Searching over 5,500,000 cases.

Buy This Entire Record For $7.95

Official citation and/or docket number and footnotes (if any) for this case available with purchase.

Learn more about what you receive with purchase of this case.

Jordan v. Keim


August 7, 2009


The opinion of the court was delivered by: Herndon, Chief Judge


Plaintiff, Derrick Jordan, is an inmate at the Menard Correctional Center, and is a Hebrew Israelite. The plaintiff has alleged that during 2001, 2002, and 2003 the defendant, Steve Keim, a Chaplin at Menard, prevented him from participating in a religious ritual of his faith, the Feast of the Unleavened Bread, and that the defendant has a discriminatory animus against people of the Hebrew Israelite faith, in violation of plaintiff's First Amendment rights. The Court previously entered partial summary judgment against plaintiff on his claims of Fourteenth Amendment Equal Protection violations as they related to the Feasts in the years 2001 and 2003, finding that the plaintiff had failed to establish a constitutional violation for either of those years. (See, Doc. 32).

The Court held a bench trial on the only remaining claim (relating to the 2002 Feast) and took the matter under advisement. Plaintiff's claim with respect to the year 2002 is that he did not receive equal treatment with respect to his request to participate in the Feast of Unleavened Bread in violation of his Fourteenth Amendment rights. The Court now makes the following findings of fact and conclusions of law.


The following facts are undisputed by the Parties and the Court adopts them:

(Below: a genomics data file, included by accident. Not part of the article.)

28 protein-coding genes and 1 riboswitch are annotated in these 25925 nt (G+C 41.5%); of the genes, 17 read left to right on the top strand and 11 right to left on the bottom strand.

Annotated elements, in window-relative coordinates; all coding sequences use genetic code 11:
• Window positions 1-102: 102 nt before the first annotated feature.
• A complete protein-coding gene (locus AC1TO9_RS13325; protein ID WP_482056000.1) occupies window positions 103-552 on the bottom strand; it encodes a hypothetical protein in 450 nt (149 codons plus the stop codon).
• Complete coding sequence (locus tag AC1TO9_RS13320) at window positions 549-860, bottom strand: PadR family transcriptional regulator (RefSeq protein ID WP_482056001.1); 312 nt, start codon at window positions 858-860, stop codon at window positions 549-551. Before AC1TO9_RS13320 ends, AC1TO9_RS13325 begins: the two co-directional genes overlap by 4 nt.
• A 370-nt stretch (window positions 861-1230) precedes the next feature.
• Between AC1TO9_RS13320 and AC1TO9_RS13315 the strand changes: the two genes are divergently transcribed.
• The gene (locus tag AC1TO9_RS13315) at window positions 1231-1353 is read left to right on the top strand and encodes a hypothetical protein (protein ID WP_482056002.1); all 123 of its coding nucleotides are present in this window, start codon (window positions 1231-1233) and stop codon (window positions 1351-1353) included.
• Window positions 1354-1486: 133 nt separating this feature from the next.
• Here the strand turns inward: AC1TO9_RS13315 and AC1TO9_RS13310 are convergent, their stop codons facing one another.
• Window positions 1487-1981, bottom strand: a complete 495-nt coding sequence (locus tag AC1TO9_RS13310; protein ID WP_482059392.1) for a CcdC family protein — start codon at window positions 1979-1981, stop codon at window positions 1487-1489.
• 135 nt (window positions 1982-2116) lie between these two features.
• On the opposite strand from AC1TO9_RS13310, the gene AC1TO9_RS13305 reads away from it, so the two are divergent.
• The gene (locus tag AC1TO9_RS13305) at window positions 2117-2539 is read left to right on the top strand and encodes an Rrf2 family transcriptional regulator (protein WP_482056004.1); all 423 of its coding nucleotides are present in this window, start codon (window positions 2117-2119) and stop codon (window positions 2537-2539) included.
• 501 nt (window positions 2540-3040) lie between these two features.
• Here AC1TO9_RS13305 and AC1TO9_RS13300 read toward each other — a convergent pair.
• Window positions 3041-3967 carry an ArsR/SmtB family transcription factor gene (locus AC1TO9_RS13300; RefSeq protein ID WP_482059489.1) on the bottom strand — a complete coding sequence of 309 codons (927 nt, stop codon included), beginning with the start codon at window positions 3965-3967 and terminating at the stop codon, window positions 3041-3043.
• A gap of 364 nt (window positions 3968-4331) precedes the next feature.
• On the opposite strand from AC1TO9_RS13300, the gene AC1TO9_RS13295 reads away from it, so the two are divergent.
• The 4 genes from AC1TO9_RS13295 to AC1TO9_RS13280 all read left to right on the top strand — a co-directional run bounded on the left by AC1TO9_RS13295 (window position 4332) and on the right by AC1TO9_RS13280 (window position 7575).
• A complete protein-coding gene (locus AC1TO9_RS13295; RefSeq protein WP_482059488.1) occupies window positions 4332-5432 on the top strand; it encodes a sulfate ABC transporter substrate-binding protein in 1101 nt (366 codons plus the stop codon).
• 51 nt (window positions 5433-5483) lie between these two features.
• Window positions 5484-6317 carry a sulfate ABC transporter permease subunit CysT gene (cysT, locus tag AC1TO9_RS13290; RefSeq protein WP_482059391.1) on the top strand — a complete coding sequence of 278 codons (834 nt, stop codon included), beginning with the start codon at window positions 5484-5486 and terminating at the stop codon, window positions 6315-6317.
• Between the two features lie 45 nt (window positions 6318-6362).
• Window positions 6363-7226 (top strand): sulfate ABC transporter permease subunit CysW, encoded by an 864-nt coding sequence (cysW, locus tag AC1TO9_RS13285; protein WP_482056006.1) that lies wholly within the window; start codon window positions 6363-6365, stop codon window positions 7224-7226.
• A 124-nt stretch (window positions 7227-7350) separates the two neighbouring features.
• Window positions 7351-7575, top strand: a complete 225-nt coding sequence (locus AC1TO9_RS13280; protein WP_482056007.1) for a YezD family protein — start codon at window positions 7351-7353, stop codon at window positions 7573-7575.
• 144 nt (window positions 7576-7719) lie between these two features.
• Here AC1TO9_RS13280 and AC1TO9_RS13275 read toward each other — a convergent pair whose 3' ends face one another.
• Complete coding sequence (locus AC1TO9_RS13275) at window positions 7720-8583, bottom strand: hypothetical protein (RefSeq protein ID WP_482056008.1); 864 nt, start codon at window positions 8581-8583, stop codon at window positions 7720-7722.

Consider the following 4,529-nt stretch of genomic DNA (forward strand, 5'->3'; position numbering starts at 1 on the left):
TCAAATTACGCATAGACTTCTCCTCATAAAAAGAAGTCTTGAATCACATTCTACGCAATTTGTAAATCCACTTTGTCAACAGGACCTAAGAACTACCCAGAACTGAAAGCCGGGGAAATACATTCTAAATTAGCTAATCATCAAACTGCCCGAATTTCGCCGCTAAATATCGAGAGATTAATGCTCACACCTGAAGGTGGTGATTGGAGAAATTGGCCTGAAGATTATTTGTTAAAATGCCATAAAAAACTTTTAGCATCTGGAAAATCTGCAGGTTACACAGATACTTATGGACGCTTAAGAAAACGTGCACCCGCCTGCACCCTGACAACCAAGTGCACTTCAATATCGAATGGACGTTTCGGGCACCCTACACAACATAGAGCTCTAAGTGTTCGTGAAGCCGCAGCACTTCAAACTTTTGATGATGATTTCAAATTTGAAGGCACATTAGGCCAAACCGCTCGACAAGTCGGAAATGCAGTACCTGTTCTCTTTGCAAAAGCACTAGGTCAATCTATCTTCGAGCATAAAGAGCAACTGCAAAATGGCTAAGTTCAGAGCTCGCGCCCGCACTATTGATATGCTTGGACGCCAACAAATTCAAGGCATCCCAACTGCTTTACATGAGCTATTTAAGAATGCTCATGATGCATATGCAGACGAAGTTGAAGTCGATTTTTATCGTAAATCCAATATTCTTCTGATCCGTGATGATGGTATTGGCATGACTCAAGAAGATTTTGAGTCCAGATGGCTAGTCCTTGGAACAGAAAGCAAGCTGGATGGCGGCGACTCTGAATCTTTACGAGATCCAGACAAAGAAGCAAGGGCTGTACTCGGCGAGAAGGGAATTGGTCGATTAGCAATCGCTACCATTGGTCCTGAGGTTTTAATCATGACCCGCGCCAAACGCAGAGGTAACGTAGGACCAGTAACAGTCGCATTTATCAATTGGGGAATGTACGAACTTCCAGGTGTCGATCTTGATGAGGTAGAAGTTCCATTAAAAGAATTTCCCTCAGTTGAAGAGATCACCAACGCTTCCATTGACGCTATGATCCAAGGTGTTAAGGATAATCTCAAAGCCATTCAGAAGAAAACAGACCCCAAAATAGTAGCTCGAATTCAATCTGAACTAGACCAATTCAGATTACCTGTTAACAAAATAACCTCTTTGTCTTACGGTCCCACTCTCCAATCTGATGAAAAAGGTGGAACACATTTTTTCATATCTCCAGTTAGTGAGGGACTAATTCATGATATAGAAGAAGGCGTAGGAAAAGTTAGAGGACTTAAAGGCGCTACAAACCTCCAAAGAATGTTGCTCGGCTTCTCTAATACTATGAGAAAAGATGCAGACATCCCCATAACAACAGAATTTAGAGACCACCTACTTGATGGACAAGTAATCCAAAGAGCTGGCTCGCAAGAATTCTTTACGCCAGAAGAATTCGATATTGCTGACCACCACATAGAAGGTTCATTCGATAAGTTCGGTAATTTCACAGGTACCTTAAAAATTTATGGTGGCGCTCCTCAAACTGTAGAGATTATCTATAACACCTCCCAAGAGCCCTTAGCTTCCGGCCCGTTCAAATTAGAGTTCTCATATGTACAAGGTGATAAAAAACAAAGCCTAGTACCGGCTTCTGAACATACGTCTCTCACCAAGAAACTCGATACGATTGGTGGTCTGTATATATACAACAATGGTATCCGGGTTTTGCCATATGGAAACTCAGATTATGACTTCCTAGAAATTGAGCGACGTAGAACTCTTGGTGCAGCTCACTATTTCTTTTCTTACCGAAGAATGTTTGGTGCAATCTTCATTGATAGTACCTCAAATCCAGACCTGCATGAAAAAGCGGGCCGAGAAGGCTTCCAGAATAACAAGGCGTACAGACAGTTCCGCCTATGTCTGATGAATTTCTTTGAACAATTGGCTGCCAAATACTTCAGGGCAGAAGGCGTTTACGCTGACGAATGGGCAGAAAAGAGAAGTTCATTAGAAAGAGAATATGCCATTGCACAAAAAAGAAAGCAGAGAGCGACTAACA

1. Plaintiff was, at all times relevant to this claim, an inmate in the custody of IDOC at Menard Correctional Center.

2. At all relevant times, Defendant Keim was employed by the Illinois Department of Corrections as a chaplain and was acting under color of state law.

3. In January of 2001, plaintiff changed his designation/affiliation within the Institution from Christian to African-Hebrew Israelite.

4. The African-Hebrew Israelite religion was not a recognized religion within the IDOC system until October 3, 2003.

5. The Illinois Administrative Code requires that if a committed person requests a dietary modification for a specific religious holiday, he must submit a written request to the facility chaplain 45 calendar days before the holiday or ceremony. The request must contain verification that the person is a member of the faith group. The facility chaplain may determine eligibility to receive the alternate diet for the religious holiday or ceremony. The facility chaplain shall "ordinarily" confer with a religious leader or faith representative of the faith at issue and the chaplain and religious leader may interview the committed person. 20 Ill. Admin. Code § 425.70(d).

6. On February 11, 2002, the plaintiff submitted a written request for dietary modification for the Feast of Unleavened Bread.

7. Plaintiff's 2002 request was denied by defendant Keim.

8. Keim advised plaintiff that his request was denied because it was not submitted 45 days before the start of the Feast of Unleavened Bread.

9. In October of 2003, Hebrew Israelite was added by the DOC to its list of recognized religious affiliations/designations and in 2004 and 2005 plaintiff was allowed to receive a dietary modification for the Feast of Unleavened Bread.

The Court makes the following findings with respect to the disputed matters:

10. Rabbi Binyomin Scheiman, who is a Rabbi of the Jewish faith, is a contractual chaplain for State of Illinois. As part of his duties, he provides, to the Institution Chaplin, a list or request of various inmates at Menard who have requested, and are eligible to observe Feast of Unleavened Bread. Members submit a request to chaplain Keim and Rabbi Scheiman provides a list of regular inmates that he sees as part of the ministry of the Jewish faith.

11. Rabbi Scheiman reminds those inmates who practice one of the faiths he oversees to get their requests for feast celebrations to Keim in a timely manner. He testified that those who get it in on time usually participate.